For families living in favelas in Rio de Janeiro, land regularization is a point of serious contention. For some, receiving land titles would represent the fulfillment of demands for land tenure security. However, the high cost of living in cities like Rio de Janeiro and the process of gentrification makes others wary of the perceived benefits of property titles. Professor Rafael Soares Gonçalves from the Department of Social Service at the Pontifical Catholic University (PUC-Rio) believes that the government has lost legitimacy, worsening the relationship between low-income residents and local government, and reducing demands for creating and improving government programs. Gonçalves noted that in this context, “land regularization policies in Rio de Janeiro have been empty.”

Over the past year, according to government data and media reports, it appears the Land Regularization Law has increased the rate of titling in rural areas in Brazil. The urban context remains more complex, as the responsibility for regularization falls upon municipal governments, which have varying political, technical, and fiscal capacities. In Rio de Janeiro, the city’s recent history of regularization and evictions has demonstrated that establishing and approving the process of land regularization is closely tied to the real estate development interests and the tourism industry. By streamlining the process of regularization for delivering individual property titles, the Land Regularization Law may help individual residents gain property rights. As such, the Land Regularization Law has tilted the scales further towards individual private ownership and away from the social function of land stipulated in Article 184 of the Brazilian Constitution. In doing so, the legislation fails to embrace alternative models of regularization that may better address the needs of favela residents by guaranteeing permanent affordability.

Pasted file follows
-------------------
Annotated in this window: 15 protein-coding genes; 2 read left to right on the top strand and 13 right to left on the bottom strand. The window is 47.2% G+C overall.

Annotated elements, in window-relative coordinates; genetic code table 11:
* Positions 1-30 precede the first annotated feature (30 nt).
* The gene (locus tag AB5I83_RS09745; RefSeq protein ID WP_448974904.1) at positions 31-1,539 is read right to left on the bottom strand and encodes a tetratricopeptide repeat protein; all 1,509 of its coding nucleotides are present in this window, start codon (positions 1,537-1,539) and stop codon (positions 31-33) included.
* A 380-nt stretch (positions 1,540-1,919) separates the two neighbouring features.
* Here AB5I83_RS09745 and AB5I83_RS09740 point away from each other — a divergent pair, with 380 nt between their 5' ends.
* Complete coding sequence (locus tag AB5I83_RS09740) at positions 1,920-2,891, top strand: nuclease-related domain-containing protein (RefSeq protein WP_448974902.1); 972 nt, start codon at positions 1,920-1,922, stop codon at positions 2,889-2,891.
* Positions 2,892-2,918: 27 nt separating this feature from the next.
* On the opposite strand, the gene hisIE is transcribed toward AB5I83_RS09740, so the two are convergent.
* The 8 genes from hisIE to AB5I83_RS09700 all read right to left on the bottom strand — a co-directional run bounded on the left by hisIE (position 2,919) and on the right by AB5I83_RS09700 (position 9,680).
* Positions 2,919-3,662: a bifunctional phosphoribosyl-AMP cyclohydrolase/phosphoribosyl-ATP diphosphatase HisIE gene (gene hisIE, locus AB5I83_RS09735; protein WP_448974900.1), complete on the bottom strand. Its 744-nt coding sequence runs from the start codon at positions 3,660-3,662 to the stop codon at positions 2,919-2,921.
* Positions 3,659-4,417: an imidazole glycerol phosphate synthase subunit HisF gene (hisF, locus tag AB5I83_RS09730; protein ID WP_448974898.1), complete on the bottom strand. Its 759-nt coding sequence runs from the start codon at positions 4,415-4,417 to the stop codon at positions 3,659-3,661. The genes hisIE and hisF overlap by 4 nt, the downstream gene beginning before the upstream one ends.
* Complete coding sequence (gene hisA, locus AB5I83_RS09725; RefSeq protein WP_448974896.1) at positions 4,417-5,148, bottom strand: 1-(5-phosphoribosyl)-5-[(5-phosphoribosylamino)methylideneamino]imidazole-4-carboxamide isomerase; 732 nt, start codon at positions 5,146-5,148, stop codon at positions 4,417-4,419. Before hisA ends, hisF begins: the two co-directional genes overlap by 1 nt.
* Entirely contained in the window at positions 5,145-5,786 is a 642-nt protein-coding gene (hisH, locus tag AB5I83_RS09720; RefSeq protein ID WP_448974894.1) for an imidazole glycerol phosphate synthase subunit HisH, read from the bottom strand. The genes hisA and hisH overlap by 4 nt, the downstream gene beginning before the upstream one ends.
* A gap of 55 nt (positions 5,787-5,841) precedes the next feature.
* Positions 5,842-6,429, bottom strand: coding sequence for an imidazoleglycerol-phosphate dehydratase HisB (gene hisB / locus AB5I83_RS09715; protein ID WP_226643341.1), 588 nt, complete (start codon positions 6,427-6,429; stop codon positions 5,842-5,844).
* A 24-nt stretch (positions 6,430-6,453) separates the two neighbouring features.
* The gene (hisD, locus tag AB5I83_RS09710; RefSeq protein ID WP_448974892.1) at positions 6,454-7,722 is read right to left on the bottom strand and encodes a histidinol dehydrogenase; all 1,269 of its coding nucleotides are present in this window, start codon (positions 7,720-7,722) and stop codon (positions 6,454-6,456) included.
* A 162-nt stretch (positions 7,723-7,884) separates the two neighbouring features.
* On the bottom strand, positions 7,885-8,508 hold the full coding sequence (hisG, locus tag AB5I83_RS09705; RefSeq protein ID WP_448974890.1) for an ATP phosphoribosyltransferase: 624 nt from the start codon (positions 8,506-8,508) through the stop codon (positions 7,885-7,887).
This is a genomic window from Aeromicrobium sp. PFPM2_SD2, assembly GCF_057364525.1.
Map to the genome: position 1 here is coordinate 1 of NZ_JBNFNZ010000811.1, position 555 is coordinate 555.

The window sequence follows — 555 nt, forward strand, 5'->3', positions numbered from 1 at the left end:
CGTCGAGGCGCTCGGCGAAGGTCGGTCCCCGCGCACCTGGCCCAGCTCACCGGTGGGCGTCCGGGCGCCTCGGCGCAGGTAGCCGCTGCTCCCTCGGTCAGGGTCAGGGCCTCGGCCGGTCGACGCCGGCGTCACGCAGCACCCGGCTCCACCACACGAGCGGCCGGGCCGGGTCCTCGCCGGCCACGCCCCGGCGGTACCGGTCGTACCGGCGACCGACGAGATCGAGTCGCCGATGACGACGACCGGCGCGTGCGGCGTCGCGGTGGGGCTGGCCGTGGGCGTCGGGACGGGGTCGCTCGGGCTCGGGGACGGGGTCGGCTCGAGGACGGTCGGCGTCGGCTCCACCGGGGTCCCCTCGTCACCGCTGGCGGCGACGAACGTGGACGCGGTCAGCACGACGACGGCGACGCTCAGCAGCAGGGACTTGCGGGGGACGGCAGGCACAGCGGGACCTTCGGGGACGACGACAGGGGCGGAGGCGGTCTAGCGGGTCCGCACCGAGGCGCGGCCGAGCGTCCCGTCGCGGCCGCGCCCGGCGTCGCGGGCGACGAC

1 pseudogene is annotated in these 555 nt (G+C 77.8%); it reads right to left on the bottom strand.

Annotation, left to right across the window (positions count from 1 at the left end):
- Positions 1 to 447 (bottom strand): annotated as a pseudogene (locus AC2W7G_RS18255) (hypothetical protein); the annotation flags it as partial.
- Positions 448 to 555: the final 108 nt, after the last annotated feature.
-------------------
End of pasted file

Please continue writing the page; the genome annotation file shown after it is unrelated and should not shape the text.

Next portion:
Ezra Spira-Cohen is a PhD candidate in Political Science. His research is on the impacts of land policy and state intervention in land tenure in Brazil.